Health authorities presented a new coronavirus “stoplight” map yesterday that will allow half of the country to begin to ease coronavirus restrictions as of Monday.
The previous map showed the entire country painted red, meaning that all 32 states were at “maximum risk” for contagion. The new map has 16 states at the orange level, meaning there is a “high level” of risk for transmission of the virus. One of the reasons for the change is that federal health officials have reevaluated their criteria.
The stoplight map assesses states based on four factors: case number trends (whether new infections are increasing, decreasing or stable), hospital admission trends for coronavirus patients, hospital occupancy levels and positivity rates (the percentage of people tested who are confirmed to have Covid-19).
Previously, if a state was deemed to be at maximum risk in any one of the four indicators, the state earned a blanket red designation.
This didn’t sit well with governors of several states. Jalisco’s Enrique Alfaro questioned the federal government’s criteria, methodology and intentions after his state was painted red at the end of May.
He declared that it was “absurd” that his state should be given a red designation when only one of the four indicators was red.
Mexico’s coronavirus point man, Deputy Health Minister Hugo López-Gatell, said Friday that after discussions with state governors the federal government is assessing the classification differently.
Hospital occupancy now carries a weight of 50%, case numbers and hospital admission trends 20% each and the number of new cases 10%.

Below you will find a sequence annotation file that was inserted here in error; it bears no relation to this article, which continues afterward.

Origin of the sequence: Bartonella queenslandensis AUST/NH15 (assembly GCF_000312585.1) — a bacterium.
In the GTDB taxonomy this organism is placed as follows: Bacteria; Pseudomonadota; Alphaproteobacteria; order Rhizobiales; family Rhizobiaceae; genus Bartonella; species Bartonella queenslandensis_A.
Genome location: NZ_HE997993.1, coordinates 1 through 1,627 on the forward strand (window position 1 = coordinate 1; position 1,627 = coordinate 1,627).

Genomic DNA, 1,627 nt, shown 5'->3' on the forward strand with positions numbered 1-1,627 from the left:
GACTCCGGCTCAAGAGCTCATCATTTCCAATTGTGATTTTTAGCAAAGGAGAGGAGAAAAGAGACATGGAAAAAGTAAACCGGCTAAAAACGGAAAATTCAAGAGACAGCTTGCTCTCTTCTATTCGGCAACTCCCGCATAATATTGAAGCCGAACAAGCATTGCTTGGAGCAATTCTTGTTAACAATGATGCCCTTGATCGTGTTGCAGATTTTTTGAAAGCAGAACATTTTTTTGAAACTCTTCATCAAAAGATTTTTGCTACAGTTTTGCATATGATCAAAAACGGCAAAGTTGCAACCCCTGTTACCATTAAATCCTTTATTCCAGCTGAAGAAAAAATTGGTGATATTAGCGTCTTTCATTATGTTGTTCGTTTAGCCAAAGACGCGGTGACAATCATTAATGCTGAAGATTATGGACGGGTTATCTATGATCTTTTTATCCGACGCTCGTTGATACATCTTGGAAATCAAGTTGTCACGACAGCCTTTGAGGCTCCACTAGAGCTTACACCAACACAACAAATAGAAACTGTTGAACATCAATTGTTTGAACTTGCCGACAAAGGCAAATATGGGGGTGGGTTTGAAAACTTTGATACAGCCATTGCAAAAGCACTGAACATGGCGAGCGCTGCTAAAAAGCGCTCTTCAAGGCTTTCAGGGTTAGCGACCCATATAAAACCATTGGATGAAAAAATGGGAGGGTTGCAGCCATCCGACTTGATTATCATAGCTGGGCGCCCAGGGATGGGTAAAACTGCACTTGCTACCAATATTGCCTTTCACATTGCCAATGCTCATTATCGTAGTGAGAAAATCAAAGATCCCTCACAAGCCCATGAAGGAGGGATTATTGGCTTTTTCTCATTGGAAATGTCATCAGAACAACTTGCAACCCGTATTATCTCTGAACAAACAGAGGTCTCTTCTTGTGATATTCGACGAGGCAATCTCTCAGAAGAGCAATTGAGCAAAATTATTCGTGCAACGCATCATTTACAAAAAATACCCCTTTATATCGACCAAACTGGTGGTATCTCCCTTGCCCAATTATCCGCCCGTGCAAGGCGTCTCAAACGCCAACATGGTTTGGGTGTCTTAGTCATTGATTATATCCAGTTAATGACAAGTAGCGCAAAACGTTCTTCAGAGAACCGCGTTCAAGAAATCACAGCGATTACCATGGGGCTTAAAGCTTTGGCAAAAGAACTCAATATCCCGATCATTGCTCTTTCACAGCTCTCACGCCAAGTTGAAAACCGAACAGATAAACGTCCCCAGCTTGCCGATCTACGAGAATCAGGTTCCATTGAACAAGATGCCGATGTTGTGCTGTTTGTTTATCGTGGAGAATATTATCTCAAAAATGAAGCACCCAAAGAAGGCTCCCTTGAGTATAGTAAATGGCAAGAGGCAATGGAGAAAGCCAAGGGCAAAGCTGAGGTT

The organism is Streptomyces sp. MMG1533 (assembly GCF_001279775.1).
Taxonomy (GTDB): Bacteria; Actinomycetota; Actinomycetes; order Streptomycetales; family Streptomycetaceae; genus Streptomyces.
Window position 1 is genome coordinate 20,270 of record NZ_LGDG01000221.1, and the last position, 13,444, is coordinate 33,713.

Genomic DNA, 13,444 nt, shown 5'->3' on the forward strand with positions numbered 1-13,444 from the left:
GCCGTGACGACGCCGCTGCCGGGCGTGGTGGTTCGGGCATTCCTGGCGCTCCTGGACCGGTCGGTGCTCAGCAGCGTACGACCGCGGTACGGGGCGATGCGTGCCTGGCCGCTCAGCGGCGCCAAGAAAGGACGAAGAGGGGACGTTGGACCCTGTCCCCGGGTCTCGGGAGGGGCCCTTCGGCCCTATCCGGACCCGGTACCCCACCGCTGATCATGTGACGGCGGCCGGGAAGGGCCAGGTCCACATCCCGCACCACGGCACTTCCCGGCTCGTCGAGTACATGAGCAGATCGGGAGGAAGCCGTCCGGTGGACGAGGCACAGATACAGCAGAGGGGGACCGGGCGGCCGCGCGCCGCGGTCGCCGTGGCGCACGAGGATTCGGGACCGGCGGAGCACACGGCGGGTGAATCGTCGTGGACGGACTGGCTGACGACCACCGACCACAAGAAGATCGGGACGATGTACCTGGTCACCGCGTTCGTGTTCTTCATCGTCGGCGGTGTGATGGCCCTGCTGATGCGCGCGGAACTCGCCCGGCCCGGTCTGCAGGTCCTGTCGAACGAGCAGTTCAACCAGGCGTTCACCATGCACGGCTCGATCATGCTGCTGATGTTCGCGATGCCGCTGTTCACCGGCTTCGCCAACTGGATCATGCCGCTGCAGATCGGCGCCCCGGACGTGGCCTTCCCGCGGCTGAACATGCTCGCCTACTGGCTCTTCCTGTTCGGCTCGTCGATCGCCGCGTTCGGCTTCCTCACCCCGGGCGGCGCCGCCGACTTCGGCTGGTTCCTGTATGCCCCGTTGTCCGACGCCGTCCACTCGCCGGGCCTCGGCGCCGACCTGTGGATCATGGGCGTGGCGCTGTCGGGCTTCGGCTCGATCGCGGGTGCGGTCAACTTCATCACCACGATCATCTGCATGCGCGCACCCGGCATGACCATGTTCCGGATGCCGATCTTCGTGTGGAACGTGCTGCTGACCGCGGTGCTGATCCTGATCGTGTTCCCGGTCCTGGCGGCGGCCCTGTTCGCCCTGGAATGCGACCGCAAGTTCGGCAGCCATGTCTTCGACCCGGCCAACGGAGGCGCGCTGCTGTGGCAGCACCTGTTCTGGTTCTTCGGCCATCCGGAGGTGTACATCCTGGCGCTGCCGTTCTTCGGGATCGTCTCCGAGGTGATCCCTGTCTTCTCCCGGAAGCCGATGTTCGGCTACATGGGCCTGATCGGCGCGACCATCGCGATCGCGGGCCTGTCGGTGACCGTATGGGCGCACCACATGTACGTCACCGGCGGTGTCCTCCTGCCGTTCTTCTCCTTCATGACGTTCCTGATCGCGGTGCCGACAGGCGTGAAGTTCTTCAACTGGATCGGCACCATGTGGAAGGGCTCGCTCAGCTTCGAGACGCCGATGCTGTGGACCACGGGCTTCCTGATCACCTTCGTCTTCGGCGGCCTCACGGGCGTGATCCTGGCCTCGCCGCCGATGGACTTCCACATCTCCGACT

The 16 states rated at the orange alert level are Aguascalientes, Baja California Sur, Campeche, Chihuahua, Coahuila, Durango, Guanajuato, Jalisco, Michoacán, Nuevo León, Quintana Roo, San Luis Potosí, Tabasco, Tamaulipas, Yucatán and Zacatecas.
Despite the federal government’s classification of Mexico City as red and at maximum risk, Mayor Claudia Sheinbaum announced plans to transition to orange on Monday.
Federal health authorities reiterated that state and local governments will ultimately define what activities can resume, but under the federal definition nonessential activities can begin again and public spaces such as parks and beaches can be reopened but at limited capacity.
The news comes as the number of coronavirus cases continues to rise. As of Friday, Mexico had 139,196 confirmed cases, an increase of 5,222 over the previous day, and 16,448 people had died. An additional 504 fatalities were recorded yesterday.
Health officials report that 46% of the country’s hospital beds are occupied and 38% of its beds with ventilators are in use.